Lawyers.com Survey Reveals Drop in Estate Planning By Americans in 2009; Ailing Economy Likely Reason
Only 35% of Americans now report having a will and only 21% have a trust arranged
February 25, 2010 — A new national survey has found that the percentage of Americans possessing estate planning documents such as wills, trusts or power of attorney has dropped considerably to only 51 percent. The survey also suggests that the ailing economy may be the reason for the slide, with three quarters of those surveyed saying the current downturn has made it even more difficult for them to plan for the future, and nearly half saying they are more focused on "the essentials" right now.
The just released Lawyers.comSM Wills & Estate Planning Survey is available at Lawyers.com, the leading online legal website for consumers and small business owners. Conducted by Harris Interactive, the survey compared historical data from earlier Lawyers.com studies conducted in 2004 and 2007 that tracked demand for estate planning documents, and it includes new, updated findings from 2009 that illustrate the change in Americans' views on the topic over the past two years.
"The survey reveals an interesting trend toward sacrificing long-term planning in lieu of meeting short-term needs, which is understandable during a recession, but is a cause for concern if the unexpected were to take place," said Sharon Lubrano, product champion for Client Development at LexisNexis.
Decline in Estate Planning Documents
The percentage of Americans with estate planning documents across all categories (wills/ living wills, power of attorney, and trusts) has decreased considerably since 2007. In 2004, 55 percent of Americans reported having estate planning documents; that number increased to 64 percent in 2007, and declining to 51 percent in 2009. A breakdown of the specific estate planning documents includes:
- Will: 42 percent (2004), 45 percent (2007), 35 percent (2009)
- Power of Attorney (for finances or healthcare): 33 percent (2004), 46 percent (2007), 29 percent (2009)
- Trust (living trust or other trust agreement): 21 percent (2004), 31 percent (2007), 18 percent (2009)
Economic Downturn As Potential Cause
Survey responses indicate that the drop in estate planning documents is partly due to the economic downturn, which has caused Americans to be more concerned with meeting immediate needs rather than planning for the future.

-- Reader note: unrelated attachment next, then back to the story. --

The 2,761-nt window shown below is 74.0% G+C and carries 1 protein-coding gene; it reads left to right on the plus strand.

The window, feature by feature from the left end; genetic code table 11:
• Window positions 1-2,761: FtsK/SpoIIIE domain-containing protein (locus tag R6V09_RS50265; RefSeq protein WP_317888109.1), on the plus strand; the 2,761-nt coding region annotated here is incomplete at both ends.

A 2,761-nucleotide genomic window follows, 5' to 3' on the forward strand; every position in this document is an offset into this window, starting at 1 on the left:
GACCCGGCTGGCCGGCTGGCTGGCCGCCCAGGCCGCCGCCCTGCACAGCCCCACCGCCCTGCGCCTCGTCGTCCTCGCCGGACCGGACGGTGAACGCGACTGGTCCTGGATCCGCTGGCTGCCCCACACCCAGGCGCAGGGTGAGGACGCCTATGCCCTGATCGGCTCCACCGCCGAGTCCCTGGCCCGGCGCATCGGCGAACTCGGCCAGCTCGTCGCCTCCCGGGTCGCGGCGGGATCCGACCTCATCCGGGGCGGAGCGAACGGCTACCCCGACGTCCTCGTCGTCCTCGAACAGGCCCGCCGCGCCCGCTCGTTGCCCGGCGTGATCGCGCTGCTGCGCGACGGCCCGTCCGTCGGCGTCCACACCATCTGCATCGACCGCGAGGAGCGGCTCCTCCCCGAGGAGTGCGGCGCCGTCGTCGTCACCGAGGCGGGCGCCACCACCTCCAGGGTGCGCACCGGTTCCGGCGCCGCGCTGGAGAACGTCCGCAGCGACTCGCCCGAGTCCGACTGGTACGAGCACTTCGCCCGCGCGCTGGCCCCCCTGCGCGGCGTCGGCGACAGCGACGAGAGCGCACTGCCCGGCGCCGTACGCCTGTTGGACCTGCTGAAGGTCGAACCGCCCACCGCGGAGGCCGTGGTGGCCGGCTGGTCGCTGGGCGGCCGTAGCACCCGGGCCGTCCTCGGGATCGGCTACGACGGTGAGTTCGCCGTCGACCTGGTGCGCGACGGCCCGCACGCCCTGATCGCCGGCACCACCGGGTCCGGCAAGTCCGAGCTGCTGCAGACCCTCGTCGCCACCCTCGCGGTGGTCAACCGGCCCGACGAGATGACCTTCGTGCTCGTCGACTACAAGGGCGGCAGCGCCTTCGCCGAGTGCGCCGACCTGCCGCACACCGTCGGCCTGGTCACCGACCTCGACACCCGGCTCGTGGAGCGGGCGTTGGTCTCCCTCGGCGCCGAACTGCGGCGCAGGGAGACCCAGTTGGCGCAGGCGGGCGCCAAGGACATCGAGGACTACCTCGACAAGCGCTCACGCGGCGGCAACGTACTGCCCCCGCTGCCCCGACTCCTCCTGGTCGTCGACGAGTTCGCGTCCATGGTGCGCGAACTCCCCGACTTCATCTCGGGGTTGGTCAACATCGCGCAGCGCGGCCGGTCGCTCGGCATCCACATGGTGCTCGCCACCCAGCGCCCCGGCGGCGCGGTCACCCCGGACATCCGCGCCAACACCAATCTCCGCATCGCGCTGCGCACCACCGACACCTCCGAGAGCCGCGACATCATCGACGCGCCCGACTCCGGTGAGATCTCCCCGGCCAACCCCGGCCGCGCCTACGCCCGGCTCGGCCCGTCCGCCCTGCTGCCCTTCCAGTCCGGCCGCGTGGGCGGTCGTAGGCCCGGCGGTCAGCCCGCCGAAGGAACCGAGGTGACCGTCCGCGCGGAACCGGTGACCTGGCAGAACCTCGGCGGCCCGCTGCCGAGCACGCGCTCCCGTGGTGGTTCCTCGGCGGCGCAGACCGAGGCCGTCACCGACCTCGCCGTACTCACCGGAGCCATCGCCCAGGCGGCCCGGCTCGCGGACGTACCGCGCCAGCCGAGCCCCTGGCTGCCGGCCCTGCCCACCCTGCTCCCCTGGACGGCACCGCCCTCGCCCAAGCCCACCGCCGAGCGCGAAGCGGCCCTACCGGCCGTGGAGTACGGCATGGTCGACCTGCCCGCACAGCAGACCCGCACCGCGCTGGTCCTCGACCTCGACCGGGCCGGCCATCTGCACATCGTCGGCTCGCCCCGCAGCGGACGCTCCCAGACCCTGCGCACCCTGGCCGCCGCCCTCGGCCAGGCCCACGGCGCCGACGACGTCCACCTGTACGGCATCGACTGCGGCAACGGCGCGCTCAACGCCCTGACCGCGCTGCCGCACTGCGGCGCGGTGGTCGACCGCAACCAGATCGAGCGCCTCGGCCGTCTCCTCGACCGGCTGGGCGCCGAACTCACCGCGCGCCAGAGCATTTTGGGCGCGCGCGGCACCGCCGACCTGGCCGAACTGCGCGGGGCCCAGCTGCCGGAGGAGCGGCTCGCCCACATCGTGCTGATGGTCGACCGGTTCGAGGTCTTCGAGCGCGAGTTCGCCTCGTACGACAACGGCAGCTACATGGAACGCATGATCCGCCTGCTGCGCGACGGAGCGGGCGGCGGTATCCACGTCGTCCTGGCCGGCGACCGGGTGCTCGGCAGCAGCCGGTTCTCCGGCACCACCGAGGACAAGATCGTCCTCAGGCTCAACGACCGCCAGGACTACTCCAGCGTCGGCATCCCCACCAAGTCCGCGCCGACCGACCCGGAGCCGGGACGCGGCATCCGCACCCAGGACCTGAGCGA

- Seven in ten Americans (71 percent) believe that given today's economy, it is more important to focus on saving money for immediate needs than long-term planning of their estate.
- Nearly three-quarters of Americans (73 percent) agree that the current economic downturn has made it even more difficult for them to plan for their future.
- For Americans who do not have any estate planning documents, 44 percent cite a greater focus on the "essentials" (e.g. paying bills, buying groceries, etc.) as the reason, 31 percent cite it's not a top of mind concern right now, 11 percent don't believe it is necessary and 9 percent believe it takes too much time to create one.
- One in five Americans (20 percent) that do not have estate planning documents report that this is because they believe their spouse and/or children will automatically receive any assets, and 19 percent feel it is too expensive.
"There's a disconnect between public perception of the cost and complexity of creating estate planning documents and the straightforward, affordable choices that are out there for consumers looking to equip themselves with a will and estate plan," said Lubrano. "We encourage consumers to take advantage of the information and resources available at Lawyers.com, that can help them complete a living will and gain the peace of mind that comes from knowing their loved ones and their estate will be protected."
Other Survey Findings
In line with previous waves of the study, when asked the single biggest reason Americans have not created any estate planning documents, nearly one in five (17 percent) claim they do not own sufficient assets to warrant an estate plan. Other reasons cited include:
- They don't want to think about dying or becoming incapacitated: 8 percent (2004), 10